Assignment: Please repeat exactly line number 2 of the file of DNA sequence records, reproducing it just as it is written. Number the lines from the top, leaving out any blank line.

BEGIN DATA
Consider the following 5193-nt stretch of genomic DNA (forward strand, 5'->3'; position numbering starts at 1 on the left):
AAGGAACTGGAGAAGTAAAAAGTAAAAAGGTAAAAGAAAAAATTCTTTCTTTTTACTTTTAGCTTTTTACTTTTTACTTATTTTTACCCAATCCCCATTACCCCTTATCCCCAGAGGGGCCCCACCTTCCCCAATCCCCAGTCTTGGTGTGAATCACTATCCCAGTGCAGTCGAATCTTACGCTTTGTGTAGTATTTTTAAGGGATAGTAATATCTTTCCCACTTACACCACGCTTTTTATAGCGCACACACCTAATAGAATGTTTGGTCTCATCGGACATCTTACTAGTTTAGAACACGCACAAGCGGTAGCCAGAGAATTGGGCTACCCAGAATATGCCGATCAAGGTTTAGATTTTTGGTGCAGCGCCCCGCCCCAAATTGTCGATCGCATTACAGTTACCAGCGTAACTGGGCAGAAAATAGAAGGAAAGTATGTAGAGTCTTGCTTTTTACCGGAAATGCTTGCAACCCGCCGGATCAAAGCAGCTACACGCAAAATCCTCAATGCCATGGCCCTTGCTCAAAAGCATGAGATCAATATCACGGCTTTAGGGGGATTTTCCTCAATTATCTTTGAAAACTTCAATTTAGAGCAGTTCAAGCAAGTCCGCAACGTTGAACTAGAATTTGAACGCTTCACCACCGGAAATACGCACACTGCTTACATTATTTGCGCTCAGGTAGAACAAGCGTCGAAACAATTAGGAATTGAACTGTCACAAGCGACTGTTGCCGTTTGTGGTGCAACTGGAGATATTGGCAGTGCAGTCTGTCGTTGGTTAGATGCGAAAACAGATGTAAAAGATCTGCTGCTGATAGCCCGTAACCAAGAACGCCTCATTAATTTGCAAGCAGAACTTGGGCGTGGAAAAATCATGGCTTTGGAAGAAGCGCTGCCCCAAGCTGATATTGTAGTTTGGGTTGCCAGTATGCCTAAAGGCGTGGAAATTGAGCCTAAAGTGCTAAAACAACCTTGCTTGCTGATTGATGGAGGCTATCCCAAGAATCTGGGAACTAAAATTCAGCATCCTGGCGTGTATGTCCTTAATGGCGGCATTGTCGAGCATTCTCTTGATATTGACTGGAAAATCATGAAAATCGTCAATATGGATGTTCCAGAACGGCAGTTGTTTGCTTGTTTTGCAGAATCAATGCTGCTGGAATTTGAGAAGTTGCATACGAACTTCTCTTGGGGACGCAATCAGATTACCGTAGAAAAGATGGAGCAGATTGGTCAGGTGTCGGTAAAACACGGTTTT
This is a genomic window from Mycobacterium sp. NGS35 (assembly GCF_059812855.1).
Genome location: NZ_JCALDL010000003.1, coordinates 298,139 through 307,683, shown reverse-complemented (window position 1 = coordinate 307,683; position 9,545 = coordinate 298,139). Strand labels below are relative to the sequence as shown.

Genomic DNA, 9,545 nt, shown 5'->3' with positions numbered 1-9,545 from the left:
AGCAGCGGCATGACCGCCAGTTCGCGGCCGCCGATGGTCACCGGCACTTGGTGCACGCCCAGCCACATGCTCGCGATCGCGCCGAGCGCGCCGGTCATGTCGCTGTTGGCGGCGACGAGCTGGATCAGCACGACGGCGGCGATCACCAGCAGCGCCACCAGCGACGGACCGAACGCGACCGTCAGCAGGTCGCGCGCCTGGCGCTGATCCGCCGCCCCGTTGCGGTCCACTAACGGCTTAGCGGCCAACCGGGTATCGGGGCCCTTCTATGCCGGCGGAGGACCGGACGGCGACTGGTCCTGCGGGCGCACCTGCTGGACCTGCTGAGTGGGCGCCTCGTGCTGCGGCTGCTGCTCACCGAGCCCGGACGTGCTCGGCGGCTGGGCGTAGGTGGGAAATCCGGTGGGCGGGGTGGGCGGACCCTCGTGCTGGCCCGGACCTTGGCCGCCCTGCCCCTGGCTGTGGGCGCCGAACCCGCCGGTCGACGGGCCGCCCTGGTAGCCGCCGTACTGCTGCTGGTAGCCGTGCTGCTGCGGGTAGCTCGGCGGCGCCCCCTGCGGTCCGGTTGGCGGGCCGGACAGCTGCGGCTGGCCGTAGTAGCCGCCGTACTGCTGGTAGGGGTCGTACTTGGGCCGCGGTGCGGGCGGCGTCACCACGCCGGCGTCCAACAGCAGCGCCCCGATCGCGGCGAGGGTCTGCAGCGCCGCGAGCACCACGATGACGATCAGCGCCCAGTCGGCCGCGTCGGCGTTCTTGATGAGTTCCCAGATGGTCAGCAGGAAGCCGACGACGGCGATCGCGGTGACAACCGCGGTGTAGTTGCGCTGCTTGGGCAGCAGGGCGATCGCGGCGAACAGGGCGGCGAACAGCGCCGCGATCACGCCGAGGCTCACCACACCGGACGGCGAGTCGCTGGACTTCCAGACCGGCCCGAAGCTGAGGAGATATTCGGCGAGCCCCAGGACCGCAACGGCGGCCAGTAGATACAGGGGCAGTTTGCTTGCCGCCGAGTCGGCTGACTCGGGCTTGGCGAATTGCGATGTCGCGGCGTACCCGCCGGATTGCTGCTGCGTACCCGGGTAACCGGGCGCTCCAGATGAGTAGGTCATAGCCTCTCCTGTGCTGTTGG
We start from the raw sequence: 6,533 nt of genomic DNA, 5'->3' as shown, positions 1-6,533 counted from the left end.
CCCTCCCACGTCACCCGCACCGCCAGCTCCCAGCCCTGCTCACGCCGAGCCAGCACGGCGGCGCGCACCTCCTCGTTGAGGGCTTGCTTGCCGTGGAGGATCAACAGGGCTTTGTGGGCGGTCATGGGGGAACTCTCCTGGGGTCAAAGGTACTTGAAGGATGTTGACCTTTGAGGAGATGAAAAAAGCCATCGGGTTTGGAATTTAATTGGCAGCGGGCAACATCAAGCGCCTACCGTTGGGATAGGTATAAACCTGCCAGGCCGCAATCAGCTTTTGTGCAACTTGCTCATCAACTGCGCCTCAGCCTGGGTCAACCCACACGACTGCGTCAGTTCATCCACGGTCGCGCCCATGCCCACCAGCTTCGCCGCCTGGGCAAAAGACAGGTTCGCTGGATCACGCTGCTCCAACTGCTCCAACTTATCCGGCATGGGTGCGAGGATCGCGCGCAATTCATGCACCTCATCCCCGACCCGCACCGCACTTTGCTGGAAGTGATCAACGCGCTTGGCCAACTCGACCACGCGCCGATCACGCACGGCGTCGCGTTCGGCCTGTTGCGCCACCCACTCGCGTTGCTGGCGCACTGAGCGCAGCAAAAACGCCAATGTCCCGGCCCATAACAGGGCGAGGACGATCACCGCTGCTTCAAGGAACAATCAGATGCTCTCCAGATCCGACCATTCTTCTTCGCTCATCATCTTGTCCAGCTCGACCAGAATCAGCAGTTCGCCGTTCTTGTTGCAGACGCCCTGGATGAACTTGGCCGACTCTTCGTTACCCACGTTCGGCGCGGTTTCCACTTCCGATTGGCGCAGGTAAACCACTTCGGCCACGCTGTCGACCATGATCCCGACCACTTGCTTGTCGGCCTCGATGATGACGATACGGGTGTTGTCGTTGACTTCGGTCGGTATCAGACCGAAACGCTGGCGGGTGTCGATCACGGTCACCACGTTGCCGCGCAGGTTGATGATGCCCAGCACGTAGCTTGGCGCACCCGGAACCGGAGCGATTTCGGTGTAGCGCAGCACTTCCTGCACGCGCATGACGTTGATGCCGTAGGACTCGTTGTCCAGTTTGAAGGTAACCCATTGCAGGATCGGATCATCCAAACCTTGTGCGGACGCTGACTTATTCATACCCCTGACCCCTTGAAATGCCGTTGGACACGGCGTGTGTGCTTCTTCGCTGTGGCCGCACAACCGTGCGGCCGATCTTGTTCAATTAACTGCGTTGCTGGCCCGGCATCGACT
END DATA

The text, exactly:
AAGGAACTGGAGAAGTAAAAAGTAAAAAGGTAAAAGAAAAAATTCTTTCTTTTTACTTTTAGCTTTTTACTTTTTACTTATTTTTACCCAATCCCCATTACCCCTTATCCCCAGAGGGGCCCCACCTTCCCCAATCCCCAGTCTTGGTGTGAATCACTATCCCAGTGCAGTCGAATCTTACGCTTTGTGTAGTATTTTTAAGGGATAGTAATATCTTTCCCACTTACACCACGCTTTTTATAGCGCACACACCTAATAGAATGTTTGGTCTCATCGGACATCTTACTAGTTTAGAACACGCACAAGCGGTAGCCAGAGAATTGGGCTACCCAGAATATGCCGATCAAGGTTTAGATTTTTGGTGCAGCGCCCCGCCCCAAATTGTCGATCGCATTACAGTTACCAGCGTAACTGGGCAGAAAATAGAAGGAAAGTATGTAGAGTCTTGCTTTTTACCGGAAATGCTTGCAACCCGCCGGATCAAAGCAGCTACACGCAAAATCCTCAATGCCATGGCCCTTGCTCAAAAGCATGAGATCAATATCACGGCTTTAGGGGGATTTTCCTCAATTATCTTTGAAAACTTCAATTTAGAGCAGTTCAAGCAAGTCCGCAACGTTGAACTAGAATTTGAACGCTTCACCACCGGAAATACGCACACTGCTTACATTATTTGCGCTCAGGTAGAACAAGCGTCGAAACAATTAGGAATTGAACTGTCACAAGCGACTGTTGCCGTTTGTGGTGCAACTGGAGATATTGGCAGTGCAGTCTGTCGTTGGTTAGATGCGAAAACAGATGTAAAAGATCTGCTGCTGATAGCCCGTAACCAAGAACGCCTCATTAATTTGCAAGCAGAACTTGGGCGTGGAAAAATCATGGCTTTGGAAGAAGCGCTGCCCCAAGCTGATATTGTAGTTTGGGTTGCCAGTATGCCTAAAGGCGTGGAAATTGAGCCTAAAGTGCTAAAACAACCTTGCTTGCTGATTGATGGAGGCTATCCCAAGAATCTGGGAACTAAAATTCAGCATCCTGGCGTGTATGTCCTTAATGGCGGCATTGTCGAGCATTCTCTTGATATTGACTGGAAAATCATGAAAATCGTCAATATGGATGTTCCAGAACGGCAGTTGTTTGCTTGTTTTGCAGAATCAATGCTGCTGGAATTTGAGAAGTTGCATACGAACTTCTCTTGGGGACGCAATCAGATTACCGTAGAAAAGATGGAGCAGATTGGTCAGGTGTCGGTAAAACACGGTTTT